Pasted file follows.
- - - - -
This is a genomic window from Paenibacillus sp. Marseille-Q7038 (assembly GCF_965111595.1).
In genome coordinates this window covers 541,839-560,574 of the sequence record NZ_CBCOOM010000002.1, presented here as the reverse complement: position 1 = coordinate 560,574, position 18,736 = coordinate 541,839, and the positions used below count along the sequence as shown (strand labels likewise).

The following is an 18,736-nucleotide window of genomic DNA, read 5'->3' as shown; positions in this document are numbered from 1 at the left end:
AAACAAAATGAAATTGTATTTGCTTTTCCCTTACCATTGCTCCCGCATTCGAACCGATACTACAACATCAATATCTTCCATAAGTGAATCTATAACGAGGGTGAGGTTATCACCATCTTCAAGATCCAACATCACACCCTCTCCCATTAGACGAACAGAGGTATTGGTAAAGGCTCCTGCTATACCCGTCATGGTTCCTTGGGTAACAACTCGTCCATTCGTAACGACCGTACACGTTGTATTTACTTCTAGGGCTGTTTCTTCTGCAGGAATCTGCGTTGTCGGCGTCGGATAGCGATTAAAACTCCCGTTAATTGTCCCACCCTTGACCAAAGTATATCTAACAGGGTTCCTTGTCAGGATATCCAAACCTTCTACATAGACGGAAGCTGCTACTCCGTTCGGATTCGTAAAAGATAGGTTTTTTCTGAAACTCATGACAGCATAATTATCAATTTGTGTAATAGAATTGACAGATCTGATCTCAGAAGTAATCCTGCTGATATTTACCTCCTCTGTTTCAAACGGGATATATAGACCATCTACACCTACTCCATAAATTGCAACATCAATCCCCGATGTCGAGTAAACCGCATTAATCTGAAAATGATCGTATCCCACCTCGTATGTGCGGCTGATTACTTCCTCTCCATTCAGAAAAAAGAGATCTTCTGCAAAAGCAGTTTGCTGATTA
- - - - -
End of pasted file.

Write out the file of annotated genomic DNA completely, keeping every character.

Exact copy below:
This is a genomic window from Paenibacillus sp. Marseille-Q7038 (assembly GCF_965111595.1).
In genome coordinates this window covers 541,839-560,574 of the sequence record NZ_CBCOOM010000002.1, presented here as the reverse complement: position 1 = coordinate 560,574, position 18,736 = coordinate 541,839, and the positions used below count along the sequence as shown (strand labels likewise).

The following is an 18,736-nucleotide window of genomic DNA, read 5'->3' as shown; positions in this document are numbered from 1 at the left end:
AAACAAAATGAAATTGTATTTGCTTTTCCCTTACCATTGCTCCCGCATTCGAACCGATACTACAACATCAATATCTTCCATAAGTGAATCTATAACGAGGGTGAGGTTATCACCATCTTCAAGATCCAACATCACACCCTCTCCCATTAGACGAACAGAGGTATTGGTAAAGGCTCCTGCTATACCCGTCATGGTTCCTTGGGTAACAACTCGTCCATTCGTAACGACCGTACACGTTGTATTTACTTCTAGGGCTGTTTCTTCTGCAGGAATCTGCGTTGTCGGCGTCGGATAGCGATTAAAACTCCCGTTAATTGTCCCACCCTTGACCAAAGTATATCTAACAGGGTTCCTTGTCAGGATATCCAAACCTTCTACATAGACGGAAGCTGCTACTCCGTTCGGATTCGTAAAAGATAGGTTTTTTCTGAAACTCATGACAGCATAATTATCAATTTGTGTAATAGAATTGACAGATCTGATCTCAGAAGTAATCCTGCTGATATTTACCTCCTCTGTTTCAAACGGGATATATAGACCATCTACACCTACTCCATAAATTGCAACATCAATCCCCGATGTCGAGTAAACCGCATTAATCTGAAAATGATCGTATCCCACCTCGTATGTGCGGCTGATTACTTCCTCTCCATTCAGAAAAAAGAGATCTTCTGCAAAAGCAGTTTGCTGATTA